Creativity was a key area of focus in many of the seminars, and although creativity is something we all possess, it was highlighted that some people believe they have less than others. The truth is that these people have probably just never experienced an environment where they could openly unleash that creativity, especially in the work context. We tend to work to deadlines, experience on-going pressure, and have someone tell us what we need to do. All of which can help contribute to a highly efficient process, but not necessarily a creative one. In some cases that’s perfectly acceptable, not all employees need to be creative on a day to day basis. But it does mean that when issues arise people can struggle to think of the best solution because they aren’t in the best environment and may not believe they have the capacity to be creative. Instead they tend to refer to those around them rather than trusting themselves to come up with a solution, and while this can be frustrating when it’s coming from employees who aren’t expected to be particularly creative, it can be downright damaging to a business when it happens to employees who are. At the conference there was a lot of discussion around how can you tease the creativity out of people who aren’t that way inclined, and maximise it in those whose very role relies on this ability? The answer comes down to two main things – space and security. People need to have the space to act autonomously and they need to feel secure that their creative ideas will not be dismissed out of hand or judged harshly if they fail. Trying to impose too great a level of control over creativity is usually what strangles it – if you have people in creative roles, you choose them for their natural talent and input, let them unleash it. Some parameters are always going to be necessary, but don’t be tempted to control how people interpret these, instead let people enjoy the security and space needed to do their job well and witness the incredible results that will naturally come.
The trust that is required to really draw out high performance is a genuine commitment to empower people embrace responsibility for their work. This doesn’t mean giving people a task and just letting them get on with it without any input, but it does mean offering support based on what they need or ask for, rather than what you think they do. It’s also important to deal with failure or mistakes in a constructive way as this will definitely impact feelings of trust. It’s not an easy balance, and definitely takes a lot of practise to get right, but the empowerment it provides for employees is worth the effort.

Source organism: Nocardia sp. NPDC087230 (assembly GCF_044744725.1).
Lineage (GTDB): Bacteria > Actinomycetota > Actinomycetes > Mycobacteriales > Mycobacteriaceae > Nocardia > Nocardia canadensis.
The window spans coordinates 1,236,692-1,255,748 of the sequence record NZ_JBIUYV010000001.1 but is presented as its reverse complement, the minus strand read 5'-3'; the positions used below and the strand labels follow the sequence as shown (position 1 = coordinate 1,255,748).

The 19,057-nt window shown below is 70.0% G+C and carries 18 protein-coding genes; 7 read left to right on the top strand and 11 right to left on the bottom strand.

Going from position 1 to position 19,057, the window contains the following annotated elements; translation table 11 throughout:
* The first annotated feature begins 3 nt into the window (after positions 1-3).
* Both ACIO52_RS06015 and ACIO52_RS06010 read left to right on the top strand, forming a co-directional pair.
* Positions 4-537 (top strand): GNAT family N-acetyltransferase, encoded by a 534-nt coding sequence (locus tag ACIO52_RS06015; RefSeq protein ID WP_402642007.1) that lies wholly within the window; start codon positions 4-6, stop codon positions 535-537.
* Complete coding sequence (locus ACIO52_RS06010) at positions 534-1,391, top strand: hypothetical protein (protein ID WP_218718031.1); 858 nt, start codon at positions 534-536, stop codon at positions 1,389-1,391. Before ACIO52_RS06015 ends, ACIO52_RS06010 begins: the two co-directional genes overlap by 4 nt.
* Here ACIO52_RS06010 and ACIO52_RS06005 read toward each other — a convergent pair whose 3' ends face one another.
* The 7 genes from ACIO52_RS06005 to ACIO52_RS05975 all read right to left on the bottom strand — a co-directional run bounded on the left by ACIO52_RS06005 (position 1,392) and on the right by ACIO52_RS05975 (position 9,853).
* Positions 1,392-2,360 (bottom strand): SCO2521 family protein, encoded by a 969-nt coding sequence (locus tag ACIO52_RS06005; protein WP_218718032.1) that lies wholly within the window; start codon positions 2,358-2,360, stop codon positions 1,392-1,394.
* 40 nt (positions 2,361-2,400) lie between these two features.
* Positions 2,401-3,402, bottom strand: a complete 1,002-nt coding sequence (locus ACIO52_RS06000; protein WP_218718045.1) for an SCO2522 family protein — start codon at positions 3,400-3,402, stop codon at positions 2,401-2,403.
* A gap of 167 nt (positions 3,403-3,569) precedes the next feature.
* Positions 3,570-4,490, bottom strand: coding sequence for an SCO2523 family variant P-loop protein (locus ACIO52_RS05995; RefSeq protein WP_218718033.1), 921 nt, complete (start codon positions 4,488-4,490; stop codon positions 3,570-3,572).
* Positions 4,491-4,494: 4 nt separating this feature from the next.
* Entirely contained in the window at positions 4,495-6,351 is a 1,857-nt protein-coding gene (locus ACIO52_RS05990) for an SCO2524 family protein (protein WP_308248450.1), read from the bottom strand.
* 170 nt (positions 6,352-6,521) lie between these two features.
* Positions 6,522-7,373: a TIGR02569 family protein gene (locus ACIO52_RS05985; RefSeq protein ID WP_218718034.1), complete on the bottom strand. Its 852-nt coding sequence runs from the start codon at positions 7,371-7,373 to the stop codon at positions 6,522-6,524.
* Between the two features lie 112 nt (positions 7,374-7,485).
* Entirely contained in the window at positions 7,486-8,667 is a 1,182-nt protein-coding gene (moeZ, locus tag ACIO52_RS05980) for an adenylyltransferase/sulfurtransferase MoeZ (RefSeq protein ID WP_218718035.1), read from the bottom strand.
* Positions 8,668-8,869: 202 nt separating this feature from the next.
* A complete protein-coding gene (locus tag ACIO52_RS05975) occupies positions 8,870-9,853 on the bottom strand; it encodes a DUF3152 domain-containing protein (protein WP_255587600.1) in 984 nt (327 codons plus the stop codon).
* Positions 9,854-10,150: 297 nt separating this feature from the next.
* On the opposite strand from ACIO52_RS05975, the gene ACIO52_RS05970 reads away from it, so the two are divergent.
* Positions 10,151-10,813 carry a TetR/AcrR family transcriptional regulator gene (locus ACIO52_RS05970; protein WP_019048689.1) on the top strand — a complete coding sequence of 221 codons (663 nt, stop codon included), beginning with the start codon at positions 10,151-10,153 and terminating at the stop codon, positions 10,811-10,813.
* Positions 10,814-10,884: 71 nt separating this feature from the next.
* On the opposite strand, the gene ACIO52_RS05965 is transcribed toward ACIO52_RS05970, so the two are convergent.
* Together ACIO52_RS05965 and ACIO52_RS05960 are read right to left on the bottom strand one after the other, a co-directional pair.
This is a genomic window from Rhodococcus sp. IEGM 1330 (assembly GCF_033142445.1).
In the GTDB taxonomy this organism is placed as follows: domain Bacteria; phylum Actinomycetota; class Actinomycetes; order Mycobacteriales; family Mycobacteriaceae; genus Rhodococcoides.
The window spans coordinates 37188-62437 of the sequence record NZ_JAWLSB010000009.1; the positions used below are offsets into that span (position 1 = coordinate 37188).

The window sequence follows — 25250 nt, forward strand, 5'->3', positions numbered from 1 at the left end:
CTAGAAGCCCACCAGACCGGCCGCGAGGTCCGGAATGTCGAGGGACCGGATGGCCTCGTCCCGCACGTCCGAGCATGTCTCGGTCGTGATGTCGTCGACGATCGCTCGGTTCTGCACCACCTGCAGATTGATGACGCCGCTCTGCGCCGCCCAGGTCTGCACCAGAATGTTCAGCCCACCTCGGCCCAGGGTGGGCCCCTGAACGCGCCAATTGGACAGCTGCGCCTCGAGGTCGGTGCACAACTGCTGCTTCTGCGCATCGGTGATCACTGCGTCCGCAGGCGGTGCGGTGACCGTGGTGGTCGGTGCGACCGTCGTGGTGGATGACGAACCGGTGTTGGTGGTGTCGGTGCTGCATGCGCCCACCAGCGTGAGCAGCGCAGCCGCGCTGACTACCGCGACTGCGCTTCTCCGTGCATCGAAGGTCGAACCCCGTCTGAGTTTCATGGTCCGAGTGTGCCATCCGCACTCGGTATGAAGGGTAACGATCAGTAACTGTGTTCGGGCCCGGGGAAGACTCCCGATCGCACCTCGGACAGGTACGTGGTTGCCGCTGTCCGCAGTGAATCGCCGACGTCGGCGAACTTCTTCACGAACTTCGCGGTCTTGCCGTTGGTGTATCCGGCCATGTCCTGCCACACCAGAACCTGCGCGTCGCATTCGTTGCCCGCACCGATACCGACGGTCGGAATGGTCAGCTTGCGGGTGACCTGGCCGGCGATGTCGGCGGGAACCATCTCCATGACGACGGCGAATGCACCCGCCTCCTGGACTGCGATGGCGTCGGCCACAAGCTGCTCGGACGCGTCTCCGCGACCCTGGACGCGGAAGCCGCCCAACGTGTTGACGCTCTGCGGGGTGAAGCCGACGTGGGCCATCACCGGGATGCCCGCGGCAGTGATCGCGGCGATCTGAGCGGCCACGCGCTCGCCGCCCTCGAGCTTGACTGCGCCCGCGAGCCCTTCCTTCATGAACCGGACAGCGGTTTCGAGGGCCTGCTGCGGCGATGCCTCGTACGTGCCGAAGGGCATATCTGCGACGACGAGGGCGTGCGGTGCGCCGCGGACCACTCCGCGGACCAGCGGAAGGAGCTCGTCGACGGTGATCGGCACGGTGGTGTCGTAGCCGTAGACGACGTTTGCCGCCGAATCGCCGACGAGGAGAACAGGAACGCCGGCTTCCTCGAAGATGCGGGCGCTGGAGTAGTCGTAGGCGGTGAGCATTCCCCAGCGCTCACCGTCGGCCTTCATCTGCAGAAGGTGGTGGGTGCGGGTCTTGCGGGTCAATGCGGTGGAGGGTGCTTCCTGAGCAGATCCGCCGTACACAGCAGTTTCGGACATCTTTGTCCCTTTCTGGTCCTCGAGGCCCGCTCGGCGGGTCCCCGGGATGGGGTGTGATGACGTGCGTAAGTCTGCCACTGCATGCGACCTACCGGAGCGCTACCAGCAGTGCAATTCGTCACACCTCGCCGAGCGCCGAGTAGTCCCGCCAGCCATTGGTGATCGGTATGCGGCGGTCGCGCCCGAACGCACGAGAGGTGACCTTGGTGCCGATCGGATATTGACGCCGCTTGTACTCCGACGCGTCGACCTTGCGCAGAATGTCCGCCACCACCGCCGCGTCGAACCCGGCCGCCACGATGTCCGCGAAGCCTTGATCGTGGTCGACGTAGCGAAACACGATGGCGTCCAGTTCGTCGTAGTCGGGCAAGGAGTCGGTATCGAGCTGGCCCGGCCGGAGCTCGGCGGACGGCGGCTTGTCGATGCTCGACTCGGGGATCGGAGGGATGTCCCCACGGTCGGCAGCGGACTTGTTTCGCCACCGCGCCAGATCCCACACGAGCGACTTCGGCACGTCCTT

Success is good for your brain
We all know it’s nice to get something done successfully, whether that’s completing a major project or simply checking that final thing off your to-do list, but rarely do we actually think about why it feels so good to do these things. The answer is simple: dopamine. During a seminar at WoL 2016 one of the speakers explored the fact that whenever we do something we set out to, no matter how big or small that something may be, our brains reward us with a quick blast of dopamine. This blast not only makes us feel great because of it being the ‘feel good’ chemical, it also pushes us to achieve even more because it is one of the primary neurotransmitters involved in motivation. When this happens we can quickly see a pleasure cycle arising; with each successfully task we complete, we want to complete another one to get that same rush. It’s actually not too dissimilar from the cycle encountered in addiction to artificial stimulants, only there’s nothing artificial about the pleasure we get from doing something well. So if you’re looking for a quick way to boost your motivation and feel good about yourself, get something done; it doesn’t matter what it is, but the more you get done, the more you’ll want to do and the better you’ll feel.
It’s always exciting to hear about the latest developments in the field of L&D, and there’s lots of new information and insights to help L&D become even more effective in up-skilling employees, and helping businesses achieve their goals. Above are just a few of the things we learnt during the event, but we’d love to know what you thought if you were there. What were your top takeaways from World of Learning 2016? Why not get in touch via Twitter, LinkedIn or e-mail and let us know!